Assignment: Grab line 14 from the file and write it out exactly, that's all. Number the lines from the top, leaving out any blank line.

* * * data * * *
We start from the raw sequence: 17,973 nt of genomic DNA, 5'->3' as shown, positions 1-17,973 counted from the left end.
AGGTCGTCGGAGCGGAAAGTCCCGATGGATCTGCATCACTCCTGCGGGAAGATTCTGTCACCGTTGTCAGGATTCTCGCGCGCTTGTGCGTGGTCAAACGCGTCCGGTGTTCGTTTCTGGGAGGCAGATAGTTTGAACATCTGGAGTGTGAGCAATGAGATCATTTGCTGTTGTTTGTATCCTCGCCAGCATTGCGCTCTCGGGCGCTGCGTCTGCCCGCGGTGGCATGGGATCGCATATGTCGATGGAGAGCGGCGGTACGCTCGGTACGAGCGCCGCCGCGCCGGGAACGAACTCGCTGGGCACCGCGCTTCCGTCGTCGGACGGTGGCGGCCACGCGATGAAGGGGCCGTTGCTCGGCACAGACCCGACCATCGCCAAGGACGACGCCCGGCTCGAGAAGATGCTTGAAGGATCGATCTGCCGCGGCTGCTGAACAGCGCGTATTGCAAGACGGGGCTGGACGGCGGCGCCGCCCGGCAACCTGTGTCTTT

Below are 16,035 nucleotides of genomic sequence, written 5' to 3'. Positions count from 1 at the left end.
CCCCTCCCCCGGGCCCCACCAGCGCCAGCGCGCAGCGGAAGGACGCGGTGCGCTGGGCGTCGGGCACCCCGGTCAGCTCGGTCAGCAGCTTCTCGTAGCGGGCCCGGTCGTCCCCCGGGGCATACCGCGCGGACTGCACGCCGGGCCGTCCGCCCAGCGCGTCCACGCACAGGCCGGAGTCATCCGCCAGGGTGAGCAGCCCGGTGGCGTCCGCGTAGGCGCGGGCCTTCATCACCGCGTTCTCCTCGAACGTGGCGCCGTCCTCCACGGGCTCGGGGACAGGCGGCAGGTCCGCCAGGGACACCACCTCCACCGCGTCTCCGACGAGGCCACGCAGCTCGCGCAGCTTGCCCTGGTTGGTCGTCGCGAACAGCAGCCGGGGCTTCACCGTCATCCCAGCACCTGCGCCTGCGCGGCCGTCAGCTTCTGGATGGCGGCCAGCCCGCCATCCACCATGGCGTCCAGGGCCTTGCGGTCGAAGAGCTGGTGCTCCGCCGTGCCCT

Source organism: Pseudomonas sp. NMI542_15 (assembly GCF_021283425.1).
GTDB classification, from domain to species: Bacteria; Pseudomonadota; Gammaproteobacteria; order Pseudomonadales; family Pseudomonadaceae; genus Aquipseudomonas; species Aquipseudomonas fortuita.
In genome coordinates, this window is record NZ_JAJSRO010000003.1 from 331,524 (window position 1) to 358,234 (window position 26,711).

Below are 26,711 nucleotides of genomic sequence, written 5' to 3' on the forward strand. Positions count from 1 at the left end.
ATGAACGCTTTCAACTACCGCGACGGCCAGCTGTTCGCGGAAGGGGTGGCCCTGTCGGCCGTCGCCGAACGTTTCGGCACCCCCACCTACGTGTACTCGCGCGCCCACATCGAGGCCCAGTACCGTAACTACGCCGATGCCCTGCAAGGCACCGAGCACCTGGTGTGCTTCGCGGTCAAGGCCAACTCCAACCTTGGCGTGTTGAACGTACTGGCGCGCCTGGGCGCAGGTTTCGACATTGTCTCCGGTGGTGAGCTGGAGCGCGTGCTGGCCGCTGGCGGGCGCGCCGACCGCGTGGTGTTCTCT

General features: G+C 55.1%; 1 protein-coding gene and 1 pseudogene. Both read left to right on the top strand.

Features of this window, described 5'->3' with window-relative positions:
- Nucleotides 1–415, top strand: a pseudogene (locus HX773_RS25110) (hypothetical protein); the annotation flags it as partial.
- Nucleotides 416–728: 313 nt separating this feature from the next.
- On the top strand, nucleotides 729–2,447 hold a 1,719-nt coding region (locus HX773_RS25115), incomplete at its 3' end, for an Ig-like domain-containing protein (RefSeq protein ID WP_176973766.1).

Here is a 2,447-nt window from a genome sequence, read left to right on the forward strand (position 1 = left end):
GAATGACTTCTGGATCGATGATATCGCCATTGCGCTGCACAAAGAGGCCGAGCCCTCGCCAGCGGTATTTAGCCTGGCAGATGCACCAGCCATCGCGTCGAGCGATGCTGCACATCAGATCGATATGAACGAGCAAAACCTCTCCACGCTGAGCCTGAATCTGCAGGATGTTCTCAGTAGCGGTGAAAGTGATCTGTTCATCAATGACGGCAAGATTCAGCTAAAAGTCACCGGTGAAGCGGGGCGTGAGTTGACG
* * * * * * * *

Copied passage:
- On the top strand, nucleotides 729–2,447 hold a 1,719-nt coding region (locus HX773_RS25115), incomplete at its 3' end, for an Ig-like domain-containing protein (RefSeq protein ID WP_176973766.1).